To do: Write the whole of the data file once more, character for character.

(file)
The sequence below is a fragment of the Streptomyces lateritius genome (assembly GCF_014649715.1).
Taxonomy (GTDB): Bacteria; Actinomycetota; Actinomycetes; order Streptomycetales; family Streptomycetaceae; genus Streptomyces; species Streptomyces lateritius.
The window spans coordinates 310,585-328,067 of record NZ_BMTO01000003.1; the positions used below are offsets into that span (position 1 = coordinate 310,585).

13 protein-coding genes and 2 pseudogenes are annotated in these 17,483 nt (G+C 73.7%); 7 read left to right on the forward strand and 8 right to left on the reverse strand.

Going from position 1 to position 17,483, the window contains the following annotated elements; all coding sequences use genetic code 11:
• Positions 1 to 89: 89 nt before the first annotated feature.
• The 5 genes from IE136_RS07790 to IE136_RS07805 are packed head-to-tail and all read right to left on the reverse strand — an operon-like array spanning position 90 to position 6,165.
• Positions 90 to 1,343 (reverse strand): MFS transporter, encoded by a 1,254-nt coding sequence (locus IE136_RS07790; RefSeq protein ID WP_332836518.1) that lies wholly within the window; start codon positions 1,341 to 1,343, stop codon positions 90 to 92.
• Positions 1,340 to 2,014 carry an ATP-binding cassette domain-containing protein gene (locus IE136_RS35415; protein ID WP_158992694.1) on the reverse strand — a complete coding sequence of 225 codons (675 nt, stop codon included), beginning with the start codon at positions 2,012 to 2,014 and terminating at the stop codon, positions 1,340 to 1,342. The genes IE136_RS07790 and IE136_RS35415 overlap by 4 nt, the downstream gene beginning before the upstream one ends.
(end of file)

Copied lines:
The sequence below is a fragment of the Streptomyces lateritius genome (assembly GCF_014649715.1).
Taxonomy (GTDB): Bacteria; Actinomycetota; Actinomycetes; order Streptomycetales; family Streptomycetaceae; genus Streptomyces; species Streptomyces lateritius.
The window spans coordinates 310,585-328,067 of record NZ_BMTO01000003.1; the positions used below are offsets into that span (position 1 = coordinate 310,585).

13 protein-coding genes and 2 pseudogenes are annotated in these 17,483 nt (G+C 73.7%); 7 read left to right on the forward strand and 8 right to left on the reverse strand.

Going from position 1 to position 17,483, the window contains the following annotated elements; all coding sequences use genetic code 11:
• Positions 1 to 89: 89 nt before the first annotated feature.
• The 5 genes from IE136_RS07790 to IE136_RS07805 are packed head-to-tail and all read right to left on the reverse strand — an operon-like array spanning position 90 to position 6,165.
• Positions 90 to 1,343 (reverse strand): MFS transporter, encoded by a 1,254-nt coding sequence (locus IE136_RS07790; RefSeq protein ID WP_332836518.1) that lies wholly within the window; start codon positions 1,341 to 1,343, stop codon positions 90 to 92.
• Positions 1,340 to 2,014 carry an ATP-binding cassette domain-containing protein gene (locus IE136_RS35415; protein ID WP_158992694.1) on the reverse strand — a complete coding sequence of 225 codons (675 nt, stop codon included), beginning with the start codon at positions 2,012 to 2,014 and terminating at the stop codon, positions 1,340 to 1,342. The genes IE136_RS07790 and IE136_RS35415 overlap by 4 nt, the downstream gene beginning before the upstream one ends.